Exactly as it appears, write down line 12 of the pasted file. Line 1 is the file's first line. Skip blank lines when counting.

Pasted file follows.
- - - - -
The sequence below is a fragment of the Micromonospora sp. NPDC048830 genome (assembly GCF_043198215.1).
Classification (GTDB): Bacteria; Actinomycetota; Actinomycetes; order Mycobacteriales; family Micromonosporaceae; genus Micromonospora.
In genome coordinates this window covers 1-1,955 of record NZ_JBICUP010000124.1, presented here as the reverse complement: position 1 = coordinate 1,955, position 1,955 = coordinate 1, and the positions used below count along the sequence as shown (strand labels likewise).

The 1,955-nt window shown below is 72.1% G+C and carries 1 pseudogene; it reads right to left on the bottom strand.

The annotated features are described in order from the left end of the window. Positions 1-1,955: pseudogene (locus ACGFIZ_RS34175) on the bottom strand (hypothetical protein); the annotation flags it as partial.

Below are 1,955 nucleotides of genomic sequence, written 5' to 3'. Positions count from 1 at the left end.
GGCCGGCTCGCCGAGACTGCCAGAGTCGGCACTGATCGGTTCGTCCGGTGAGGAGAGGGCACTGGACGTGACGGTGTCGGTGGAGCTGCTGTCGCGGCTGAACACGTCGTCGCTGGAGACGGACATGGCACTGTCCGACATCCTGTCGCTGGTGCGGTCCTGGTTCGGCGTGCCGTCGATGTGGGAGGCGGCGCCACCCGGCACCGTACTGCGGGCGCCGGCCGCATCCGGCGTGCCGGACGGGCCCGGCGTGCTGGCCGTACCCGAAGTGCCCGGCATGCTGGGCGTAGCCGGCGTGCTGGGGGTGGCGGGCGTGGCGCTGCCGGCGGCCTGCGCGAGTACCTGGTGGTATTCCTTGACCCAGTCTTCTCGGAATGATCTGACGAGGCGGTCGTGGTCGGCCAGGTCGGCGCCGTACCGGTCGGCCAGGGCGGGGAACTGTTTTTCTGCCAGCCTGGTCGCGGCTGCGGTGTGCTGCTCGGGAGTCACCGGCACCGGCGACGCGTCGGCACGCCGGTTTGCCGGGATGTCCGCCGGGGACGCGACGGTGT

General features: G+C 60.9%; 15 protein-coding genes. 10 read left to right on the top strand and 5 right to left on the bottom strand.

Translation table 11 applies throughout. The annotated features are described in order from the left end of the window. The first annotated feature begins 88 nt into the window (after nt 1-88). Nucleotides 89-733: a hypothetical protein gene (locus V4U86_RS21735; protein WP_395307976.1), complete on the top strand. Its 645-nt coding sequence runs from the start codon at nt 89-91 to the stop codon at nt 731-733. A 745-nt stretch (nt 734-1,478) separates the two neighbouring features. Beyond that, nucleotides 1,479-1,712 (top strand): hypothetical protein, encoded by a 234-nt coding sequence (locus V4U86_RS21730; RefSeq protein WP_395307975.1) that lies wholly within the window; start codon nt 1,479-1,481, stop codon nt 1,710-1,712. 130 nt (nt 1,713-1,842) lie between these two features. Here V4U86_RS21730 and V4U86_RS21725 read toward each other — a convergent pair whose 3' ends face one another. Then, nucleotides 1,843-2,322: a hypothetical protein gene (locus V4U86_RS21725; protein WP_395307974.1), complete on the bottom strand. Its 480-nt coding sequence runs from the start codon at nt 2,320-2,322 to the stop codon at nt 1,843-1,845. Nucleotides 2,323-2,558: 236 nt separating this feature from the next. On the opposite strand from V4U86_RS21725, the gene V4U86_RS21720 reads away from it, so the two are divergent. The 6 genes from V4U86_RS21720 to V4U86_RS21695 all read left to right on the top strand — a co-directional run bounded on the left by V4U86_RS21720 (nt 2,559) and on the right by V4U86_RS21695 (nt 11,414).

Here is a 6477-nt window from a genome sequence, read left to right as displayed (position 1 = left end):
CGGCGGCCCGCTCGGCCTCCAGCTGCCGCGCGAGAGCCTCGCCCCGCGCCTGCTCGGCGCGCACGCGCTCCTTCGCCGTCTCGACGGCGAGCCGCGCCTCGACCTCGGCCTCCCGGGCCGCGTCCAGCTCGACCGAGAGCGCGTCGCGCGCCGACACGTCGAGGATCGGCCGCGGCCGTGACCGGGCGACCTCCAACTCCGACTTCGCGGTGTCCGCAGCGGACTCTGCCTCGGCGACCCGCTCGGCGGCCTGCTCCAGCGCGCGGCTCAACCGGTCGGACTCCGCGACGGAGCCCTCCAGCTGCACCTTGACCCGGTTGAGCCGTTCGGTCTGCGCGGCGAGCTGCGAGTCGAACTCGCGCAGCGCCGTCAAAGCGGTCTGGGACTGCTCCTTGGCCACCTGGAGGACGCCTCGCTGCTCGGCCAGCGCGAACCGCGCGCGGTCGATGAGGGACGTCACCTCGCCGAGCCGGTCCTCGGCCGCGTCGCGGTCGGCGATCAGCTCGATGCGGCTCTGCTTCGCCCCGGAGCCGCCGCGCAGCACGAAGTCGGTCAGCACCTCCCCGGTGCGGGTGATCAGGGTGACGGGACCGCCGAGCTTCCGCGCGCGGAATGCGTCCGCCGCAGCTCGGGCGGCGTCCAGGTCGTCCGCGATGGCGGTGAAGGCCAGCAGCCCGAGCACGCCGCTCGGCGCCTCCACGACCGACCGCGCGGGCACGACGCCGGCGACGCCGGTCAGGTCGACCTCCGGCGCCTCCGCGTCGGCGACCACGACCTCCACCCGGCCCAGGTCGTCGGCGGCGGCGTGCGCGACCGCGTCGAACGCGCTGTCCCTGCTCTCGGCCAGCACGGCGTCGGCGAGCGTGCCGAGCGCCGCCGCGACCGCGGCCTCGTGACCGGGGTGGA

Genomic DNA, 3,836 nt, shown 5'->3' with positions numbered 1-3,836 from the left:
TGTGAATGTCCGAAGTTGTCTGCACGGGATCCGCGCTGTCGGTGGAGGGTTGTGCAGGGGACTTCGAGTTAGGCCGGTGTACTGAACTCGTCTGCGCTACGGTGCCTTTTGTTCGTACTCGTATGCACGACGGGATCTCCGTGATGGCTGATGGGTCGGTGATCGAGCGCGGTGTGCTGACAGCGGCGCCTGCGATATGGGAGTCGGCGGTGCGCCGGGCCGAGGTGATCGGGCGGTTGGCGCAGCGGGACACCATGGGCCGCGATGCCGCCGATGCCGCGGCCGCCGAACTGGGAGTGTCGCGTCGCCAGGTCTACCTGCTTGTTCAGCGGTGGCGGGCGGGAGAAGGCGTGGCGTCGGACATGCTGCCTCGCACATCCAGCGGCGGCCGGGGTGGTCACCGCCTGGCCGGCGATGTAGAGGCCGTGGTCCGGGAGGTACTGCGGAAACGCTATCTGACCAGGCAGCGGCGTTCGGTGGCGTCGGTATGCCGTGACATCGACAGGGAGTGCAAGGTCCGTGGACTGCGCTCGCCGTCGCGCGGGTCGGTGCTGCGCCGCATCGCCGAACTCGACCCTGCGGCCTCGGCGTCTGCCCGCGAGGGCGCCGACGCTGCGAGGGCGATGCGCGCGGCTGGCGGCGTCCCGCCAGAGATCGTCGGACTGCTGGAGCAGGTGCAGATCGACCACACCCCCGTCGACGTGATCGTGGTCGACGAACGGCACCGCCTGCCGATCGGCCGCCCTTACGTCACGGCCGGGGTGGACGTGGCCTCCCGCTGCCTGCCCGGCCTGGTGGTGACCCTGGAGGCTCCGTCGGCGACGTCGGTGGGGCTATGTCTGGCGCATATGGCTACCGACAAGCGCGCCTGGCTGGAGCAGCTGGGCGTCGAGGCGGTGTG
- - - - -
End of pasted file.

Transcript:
Genomic DNA, 3,836 nt, shown 5'->3' with positions numbered 1-3,836 from the left: